Elsevier Filters Recommendation Engine to Show Elsevier Titles Only

As the Elsevier boycott continues to gain attention, a good example of what the company stands for: the Ex Libris bX service is a neat little recommendation tool that displays suggested citations, working from a known item and based on search traffic. It provides researchers with suggestions based on their area of interest, and the items displayed are usually additional relevant articles (similar to Amazon's "people who bought this also bought..." feature). The Elsevier ScienceDirect site embeds this service in their own custom application, but librarians noticed the results it was displaying were only for Elsevier titles. Here is the Ex Libris explanation:

bX itself is entirely publisher and platform neutral and sends and displays all relevant articles regardless of journal, publisher or platform. But those who build their own applications – like Elsevier did - can manipulate the data by filtering before displaying it. For the app on Science Direct Elsevier indeed filters the bX articles by those available from Science Direct.

Is it any wonder this company gets a bad rap?

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What's the problem?

You're using the app on the ScienceDirect website so you would expect the user to have paid for access to ScienceDirect journals. It's no good having links to other publishers etc that you don't have access to outside of ScienceDirect.

some context

John, I would like to add some context for this as I don't believe Elsevier was contacted for comment.

1) The bX integration in SciVerse is available for both Scopus and ScienceDirect. On Scopus there are links to all publishers because indeed Scopus covers all publishers. On ScienceDirect it links to other articles from ScienceDirect, just like the other "related articles" functionality on ScienceDirect. We felt this was logical to display ScienceDirect article recommendations within ScienceDirect - it is not a cynical attempt to close out recommendations of content from other publishers, rather a choice to keep a consistent user experience in the product.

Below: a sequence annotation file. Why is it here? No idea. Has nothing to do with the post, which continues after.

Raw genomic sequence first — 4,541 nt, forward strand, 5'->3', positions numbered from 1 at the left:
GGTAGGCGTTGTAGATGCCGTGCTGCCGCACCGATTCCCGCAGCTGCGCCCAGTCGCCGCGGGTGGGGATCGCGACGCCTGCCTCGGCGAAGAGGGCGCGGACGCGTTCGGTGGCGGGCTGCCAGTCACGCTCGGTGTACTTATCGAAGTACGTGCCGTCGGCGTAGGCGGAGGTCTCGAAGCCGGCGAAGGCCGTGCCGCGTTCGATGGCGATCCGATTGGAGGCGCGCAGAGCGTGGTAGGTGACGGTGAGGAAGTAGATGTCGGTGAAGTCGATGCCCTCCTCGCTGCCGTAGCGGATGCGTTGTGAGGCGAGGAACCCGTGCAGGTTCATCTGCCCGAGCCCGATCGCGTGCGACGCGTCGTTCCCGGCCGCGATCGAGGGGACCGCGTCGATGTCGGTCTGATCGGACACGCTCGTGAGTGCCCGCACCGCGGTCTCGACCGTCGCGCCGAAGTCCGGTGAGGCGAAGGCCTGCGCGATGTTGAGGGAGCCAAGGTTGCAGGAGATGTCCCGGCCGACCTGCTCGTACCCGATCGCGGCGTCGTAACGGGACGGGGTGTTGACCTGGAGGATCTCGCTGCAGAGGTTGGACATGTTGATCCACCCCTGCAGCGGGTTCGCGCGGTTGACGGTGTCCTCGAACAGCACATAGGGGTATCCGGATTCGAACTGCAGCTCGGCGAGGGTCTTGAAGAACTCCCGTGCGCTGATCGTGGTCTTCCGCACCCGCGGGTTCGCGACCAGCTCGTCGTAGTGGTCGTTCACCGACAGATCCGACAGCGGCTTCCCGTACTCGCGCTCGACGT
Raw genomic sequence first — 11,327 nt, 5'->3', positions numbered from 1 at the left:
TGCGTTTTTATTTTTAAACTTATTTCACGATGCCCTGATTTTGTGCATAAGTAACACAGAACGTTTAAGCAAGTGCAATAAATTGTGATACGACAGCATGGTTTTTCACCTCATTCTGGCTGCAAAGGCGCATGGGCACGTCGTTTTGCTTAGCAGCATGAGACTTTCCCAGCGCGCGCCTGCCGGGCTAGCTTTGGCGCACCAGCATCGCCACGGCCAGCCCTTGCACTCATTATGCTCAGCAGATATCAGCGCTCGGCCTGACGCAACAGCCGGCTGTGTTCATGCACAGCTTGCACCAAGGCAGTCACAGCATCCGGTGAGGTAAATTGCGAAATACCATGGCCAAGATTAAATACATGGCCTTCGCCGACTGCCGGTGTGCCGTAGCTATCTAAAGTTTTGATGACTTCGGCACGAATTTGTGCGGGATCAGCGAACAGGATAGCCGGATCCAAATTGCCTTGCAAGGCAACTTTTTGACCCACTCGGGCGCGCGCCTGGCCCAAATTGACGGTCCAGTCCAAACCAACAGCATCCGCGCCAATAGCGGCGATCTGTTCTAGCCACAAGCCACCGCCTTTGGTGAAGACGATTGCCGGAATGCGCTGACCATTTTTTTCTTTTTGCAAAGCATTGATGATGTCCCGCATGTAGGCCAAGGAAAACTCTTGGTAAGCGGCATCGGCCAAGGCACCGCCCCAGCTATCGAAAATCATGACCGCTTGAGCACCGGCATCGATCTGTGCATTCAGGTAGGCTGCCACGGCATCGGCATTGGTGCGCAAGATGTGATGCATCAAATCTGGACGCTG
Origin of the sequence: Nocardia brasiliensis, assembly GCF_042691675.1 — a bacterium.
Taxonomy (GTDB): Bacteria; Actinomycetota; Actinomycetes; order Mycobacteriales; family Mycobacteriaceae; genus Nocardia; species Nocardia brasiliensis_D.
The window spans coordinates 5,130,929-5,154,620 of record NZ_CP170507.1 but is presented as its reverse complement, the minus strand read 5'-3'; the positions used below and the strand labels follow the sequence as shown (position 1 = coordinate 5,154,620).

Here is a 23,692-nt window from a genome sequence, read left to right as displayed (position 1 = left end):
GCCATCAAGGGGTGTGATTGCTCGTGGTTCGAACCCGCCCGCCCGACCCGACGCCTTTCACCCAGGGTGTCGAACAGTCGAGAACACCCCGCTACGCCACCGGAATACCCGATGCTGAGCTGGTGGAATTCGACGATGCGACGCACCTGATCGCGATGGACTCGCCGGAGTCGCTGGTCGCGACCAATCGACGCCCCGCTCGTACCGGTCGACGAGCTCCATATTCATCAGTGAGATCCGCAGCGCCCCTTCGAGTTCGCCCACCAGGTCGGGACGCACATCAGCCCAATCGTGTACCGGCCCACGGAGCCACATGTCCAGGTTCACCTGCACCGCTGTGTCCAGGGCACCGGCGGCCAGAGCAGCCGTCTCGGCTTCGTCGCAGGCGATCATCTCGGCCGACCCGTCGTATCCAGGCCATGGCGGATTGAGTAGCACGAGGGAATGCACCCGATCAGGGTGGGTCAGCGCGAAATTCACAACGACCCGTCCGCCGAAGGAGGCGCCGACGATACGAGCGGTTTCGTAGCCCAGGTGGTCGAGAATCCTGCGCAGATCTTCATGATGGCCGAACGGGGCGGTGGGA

2) The bX integration is the product of a collaboration between Elsevier and Ex Libris to bring the value of bX into the SciVerse platform for mutual customers of bX and SciVerse. Ex Libris provided an API for bX, Elsevier built the SciVerse Application integration. As the bX service provides article metadata but no links, we use Elsevier APIs to retrieve the actual article links. In short we put some effort into building this with both our own services and with bX and offered it on opt in basis at no charge to mutual customers. I am proud of this effort and it's been well received by our customers as well, of which more than 200 have opted to have it turned on. If our customers have a problem with this aspect of it I encourage them to get in touch to discuss - SciVerse Applications gives us a lot of flexibility in meeting customers' needs.

3) The bX integration was done using SciVerse Applications, a service which allows developers, customers, anyone to create applications that integrate into ScienceDirect, Scopus and SciVerse Hub. These applications range from specialized tools that connect papers to raw data in repositories and visualize gene sequence data or protein structures to workflow tools that send articles to an e-reader or let you download HTML table data as CSV files. There are also catalog viewer applications which allow institutions to integrate results from their library catalog directly into the SciVerse interface. The point is to open up the platform and let our customers and researchers customize it as they see fit, and we explicitly encourage people to integrate data from anywhere on the web with these tools.

I would be happy to discuss further with you both the bX integration and SciVerse Applications, please get in touch if you're interested.

Judson Dunham
Sr. Product Manager
SciVerse Applications

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